In any county with fewer than 10,000 students, there will be a county-wide school district. In any county with more than 10,000 students, each school district will have at least 1,500 students. (That’s consolidation.)

The State Board of Education is going to draw up new school district boundaries and tell folks where they will go. But wait! There’s more! The SBOE will draw new boundaries every 10 years! That’s right. Your child or you as a teacher could wind up in a new school district every 10 years.

The bill will limit the number of administrators in the new districts. The state will take “surplus” property such as district vehicles and sell them to raise money for the state general fund. The so-called innovative school districts are kind of held harmless except that they can have territory added to them.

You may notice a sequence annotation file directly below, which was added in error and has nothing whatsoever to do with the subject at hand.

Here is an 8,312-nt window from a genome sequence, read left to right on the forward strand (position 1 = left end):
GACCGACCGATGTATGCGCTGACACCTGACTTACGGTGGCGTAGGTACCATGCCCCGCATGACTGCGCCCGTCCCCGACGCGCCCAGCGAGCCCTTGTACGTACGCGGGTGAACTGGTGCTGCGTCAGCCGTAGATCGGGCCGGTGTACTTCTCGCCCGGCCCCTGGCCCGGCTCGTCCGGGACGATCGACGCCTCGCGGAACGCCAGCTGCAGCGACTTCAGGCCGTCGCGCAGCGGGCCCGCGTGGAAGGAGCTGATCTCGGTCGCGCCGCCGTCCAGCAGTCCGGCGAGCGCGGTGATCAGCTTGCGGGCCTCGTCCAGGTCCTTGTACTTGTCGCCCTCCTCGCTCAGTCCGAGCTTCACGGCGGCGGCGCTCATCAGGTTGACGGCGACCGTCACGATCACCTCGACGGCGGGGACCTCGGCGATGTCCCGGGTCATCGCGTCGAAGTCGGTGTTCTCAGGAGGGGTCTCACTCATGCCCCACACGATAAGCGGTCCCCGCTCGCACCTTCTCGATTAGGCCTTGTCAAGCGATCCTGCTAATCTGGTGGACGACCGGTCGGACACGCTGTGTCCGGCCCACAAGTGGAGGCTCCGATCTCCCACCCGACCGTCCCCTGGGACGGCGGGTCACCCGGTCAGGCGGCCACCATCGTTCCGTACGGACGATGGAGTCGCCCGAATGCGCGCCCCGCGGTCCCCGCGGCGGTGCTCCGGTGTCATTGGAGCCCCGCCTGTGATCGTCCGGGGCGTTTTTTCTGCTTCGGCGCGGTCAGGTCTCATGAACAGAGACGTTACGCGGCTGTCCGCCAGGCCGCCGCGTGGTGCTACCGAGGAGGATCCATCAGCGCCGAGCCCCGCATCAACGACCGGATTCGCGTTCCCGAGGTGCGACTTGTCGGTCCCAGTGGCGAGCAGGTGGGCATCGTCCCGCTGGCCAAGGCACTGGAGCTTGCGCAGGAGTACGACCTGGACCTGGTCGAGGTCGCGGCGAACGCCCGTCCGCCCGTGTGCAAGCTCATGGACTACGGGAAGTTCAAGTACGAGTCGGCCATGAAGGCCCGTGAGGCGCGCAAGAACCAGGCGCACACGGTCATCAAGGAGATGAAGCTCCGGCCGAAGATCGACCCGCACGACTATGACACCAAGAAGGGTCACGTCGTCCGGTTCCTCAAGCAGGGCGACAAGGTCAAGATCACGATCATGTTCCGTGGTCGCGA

Now, specifically for our readers who are school employees, you could be a new employee of a newly “realigned” district every 10 years.

And what about our communities? Does it serve our communities to shift their school district boundaries every 10 years? What will this bill eventually do to our local schools? As the state requires more students in a school district, will they want to see more children in a school?

Ask your legislators how they feel about the forced consolidation of Kansas school districts, cutting the number of districts in half. Ask your legislators if redrawing school district boundaries every 10 years will provide the stability children and communities need to thrive. Ask your legislator if it isn’t better policy to let local communities make these decisions for themselves.

Find your legislator’s email by clicking here.

House members’ email addresses are firstname.lastname@house.ks.gov.